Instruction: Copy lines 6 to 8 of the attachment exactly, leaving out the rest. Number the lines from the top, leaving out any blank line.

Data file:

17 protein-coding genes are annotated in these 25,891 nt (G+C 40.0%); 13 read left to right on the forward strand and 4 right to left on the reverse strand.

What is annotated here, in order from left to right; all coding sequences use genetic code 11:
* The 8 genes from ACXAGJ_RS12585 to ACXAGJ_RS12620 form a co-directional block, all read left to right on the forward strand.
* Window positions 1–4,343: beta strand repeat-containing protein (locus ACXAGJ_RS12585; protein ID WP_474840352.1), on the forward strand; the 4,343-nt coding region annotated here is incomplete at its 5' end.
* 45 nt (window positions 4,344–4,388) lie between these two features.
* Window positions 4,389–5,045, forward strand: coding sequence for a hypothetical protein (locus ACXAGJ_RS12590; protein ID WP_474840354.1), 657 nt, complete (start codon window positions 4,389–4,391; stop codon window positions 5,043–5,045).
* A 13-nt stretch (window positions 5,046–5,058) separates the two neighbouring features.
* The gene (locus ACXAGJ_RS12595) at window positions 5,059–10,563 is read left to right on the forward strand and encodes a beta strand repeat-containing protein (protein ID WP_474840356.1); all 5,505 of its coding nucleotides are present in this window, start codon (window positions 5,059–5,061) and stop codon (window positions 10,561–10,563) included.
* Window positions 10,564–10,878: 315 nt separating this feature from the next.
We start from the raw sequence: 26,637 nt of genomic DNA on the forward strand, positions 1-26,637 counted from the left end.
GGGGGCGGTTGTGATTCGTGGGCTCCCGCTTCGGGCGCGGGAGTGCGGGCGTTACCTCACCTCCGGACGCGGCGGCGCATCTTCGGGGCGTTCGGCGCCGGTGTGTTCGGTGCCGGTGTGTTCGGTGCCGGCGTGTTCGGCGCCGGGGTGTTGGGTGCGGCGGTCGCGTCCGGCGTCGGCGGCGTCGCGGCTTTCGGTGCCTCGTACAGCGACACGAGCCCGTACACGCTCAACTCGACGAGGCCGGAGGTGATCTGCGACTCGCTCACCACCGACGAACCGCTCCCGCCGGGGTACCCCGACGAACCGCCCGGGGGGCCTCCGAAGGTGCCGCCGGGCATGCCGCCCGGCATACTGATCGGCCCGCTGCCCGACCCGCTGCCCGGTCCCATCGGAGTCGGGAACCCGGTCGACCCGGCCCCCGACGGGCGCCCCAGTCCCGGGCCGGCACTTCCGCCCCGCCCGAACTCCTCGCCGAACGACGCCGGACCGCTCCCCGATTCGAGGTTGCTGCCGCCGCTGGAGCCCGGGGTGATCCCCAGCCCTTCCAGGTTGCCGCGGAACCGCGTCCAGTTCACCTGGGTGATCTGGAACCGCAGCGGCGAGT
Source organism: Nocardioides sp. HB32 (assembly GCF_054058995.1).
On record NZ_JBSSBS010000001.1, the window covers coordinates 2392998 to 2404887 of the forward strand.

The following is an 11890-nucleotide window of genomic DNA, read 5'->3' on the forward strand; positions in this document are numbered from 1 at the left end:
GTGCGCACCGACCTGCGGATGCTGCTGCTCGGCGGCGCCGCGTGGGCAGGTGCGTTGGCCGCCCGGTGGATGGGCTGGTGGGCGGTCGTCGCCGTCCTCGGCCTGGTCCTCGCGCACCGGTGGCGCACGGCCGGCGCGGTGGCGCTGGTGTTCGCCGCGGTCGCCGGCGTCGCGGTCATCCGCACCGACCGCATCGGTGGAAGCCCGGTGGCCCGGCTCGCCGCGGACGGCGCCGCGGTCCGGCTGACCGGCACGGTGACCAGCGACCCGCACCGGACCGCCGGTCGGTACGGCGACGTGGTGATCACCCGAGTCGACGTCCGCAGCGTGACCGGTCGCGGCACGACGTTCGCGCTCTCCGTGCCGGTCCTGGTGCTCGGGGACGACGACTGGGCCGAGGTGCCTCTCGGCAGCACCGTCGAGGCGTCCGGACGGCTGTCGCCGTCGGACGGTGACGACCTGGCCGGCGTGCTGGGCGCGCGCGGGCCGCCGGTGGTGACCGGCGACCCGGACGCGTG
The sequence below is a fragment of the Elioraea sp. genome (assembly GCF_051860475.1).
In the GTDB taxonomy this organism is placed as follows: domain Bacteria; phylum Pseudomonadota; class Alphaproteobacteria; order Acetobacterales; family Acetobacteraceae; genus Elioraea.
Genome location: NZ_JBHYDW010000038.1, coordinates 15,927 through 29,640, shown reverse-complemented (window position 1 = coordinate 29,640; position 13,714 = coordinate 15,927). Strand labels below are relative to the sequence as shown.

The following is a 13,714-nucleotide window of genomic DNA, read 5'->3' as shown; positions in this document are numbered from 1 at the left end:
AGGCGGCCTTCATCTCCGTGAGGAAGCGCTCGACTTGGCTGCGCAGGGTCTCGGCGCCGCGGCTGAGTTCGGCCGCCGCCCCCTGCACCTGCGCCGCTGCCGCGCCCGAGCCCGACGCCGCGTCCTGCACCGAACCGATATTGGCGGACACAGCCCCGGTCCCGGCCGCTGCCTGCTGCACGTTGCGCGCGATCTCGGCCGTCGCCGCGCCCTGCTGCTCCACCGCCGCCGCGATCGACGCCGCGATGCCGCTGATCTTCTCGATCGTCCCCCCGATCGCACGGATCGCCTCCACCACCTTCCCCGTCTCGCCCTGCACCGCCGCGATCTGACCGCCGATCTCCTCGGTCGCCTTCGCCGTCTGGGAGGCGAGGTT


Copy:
* Window positions 4,389–5,045, forward strand: coding sequence for a hypothetical protein (locus ACXAGJ_RS12590; protein ID WP_474840354.1), 657 nt, complete (start codon window positions 4,389–4,391; stop codon window positions 5,043–5,045).
* A 13-nt stretch (window positions 5,046–5,058) separates the two neighbouring features.
* The gene (locus ACXAGJ_RS12595) at window positions 5,059–10,563 is read left to right on the forward strand and encodes a beta strand repeat-containing protein (protein ID WP_474840356.1); all 5,505 of its coding nucleotides are present in this window, start codon (window positions 5,059–5,061) and stop codon (window positions 10,561–10,563) included.